US to require COVID-19 tests for all international travelers

The United States will start requiring international airline travelers to get a negative COVID-19 test before boarding flights to the country, the Centers for Disease Control and Prevention announced Tuesday.

“Testing before and after travel is a critical layer to slow the introduction and spread of COVID-19,” the CDC said in a statement. “WIth the US already in surge status, the testing requirement for air passengers will help slow the spread of the virus as we work to vaccinate the American public.”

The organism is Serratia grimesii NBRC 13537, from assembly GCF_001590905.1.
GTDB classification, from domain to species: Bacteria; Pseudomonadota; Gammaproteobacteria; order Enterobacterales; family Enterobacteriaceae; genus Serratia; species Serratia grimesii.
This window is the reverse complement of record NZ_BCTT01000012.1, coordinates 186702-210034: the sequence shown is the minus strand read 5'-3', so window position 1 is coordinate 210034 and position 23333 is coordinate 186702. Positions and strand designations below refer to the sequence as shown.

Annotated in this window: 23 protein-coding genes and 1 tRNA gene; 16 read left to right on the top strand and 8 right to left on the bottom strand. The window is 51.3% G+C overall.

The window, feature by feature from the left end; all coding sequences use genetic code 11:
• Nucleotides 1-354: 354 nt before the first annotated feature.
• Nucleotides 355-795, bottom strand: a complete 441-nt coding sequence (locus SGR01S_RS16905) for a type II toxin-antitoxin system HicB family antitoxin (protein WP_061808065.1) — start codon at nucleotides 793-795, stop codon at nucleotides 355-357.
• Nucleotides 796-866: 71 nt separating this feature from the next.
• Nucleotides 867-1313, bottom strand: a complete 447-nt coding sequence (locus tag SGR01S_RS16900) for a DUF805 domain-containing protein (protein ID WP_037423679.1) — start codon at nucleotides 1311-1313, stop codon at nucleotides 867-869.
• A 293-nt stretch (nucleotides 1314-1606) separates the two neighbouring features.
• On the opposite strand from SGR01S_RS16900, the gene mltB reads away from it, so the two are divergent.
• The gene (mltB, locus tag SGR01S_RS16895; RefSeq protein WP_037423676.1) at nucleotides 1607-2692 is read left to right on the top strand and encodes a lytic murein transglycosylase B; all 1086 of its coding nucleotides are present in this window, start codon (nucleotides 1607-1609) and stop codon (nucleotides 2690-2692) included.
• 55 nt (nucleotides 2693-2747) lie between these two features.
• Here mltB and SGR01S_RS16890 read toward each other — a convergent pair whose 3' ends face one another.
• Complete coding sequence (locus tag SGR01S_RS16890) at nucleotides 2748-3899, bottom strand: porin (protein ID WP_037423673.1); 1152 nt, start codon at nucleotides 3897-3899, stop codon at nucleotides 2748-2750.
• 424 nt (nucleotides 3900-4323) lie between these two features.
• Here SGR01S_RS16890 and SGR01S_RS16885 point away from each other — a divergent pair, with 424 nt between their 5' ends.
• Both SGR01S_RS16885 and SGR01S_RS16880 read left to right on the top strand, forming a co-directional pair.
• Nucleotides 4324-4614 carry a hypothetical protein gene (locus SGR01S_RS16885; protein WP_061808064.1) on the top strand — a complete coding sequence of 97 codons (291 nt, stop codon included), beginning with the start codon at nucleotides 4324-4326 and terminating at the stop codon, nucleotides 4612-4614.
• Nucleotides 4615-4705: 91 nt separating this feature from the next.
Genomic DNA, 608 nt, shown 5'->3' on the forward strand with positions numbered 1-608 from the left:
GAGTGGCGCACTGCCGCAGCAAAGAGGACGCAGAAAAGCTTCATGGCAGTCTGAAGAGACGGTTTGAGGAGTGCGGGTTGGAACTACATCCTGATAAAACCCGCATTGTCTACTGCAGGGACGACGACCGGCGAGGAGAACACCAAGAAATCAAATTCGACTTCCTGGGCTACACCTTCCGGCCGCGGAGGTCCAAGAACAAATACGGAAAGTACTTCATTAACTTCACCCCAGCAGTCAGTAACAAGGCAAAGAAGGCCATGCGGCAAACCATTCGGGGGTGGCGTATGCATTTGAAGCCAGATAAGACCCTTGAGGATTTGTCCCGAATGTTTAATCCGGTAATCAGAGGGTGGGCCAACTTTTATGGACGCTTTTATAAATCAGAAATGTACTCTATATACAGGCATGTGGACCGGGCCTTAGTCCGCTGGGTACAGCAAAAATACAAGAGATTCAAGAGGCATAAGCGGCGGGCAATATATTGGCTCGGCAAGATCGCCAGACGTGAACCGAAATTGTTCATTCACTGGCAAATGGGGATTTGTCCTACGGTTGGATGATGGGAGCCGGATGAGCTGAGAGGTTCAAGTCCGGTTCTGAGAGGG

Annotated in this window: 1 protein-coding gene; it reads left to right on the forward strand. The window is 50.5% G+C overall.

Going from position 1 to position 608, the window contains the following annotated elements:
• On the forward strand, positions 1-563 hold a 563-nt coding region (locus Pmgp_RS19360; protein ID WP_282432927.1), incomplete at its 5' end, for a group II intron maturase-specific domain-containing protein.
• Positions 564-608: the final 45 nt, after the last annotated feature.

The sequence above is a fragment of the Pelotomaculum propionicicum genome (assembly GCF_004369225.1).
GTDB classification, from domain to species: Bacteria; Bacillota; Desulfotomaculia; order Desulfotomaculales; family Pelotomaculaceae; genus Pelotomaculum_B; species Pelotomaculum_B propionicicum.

The new rules are expected to start being enforced Jan. 26.   

Those seeking to enter the US will have to get a coronavirus test within three days of their departure, and once they land, follow CDC rules such as getting another exam within three to five days and quarantining for a week, the agency said. 

Airlines will need to check passengers’ test documentation before they board flights to the US. 

“Testing does not eliminate all risk, but when combined with a period staying at home and everyday precautions like wearing masks and social distancing, it can make travel safer, healthier and more responsible by reducing spread on planes, in airports and at destinations,” said CDC Director Robert Redfield.  

The US already implemented restrictions last month that require travelers from the United Kingdom to show proof of a negative COVID-19 test amid concerns about a new, more contagious strain of the virus.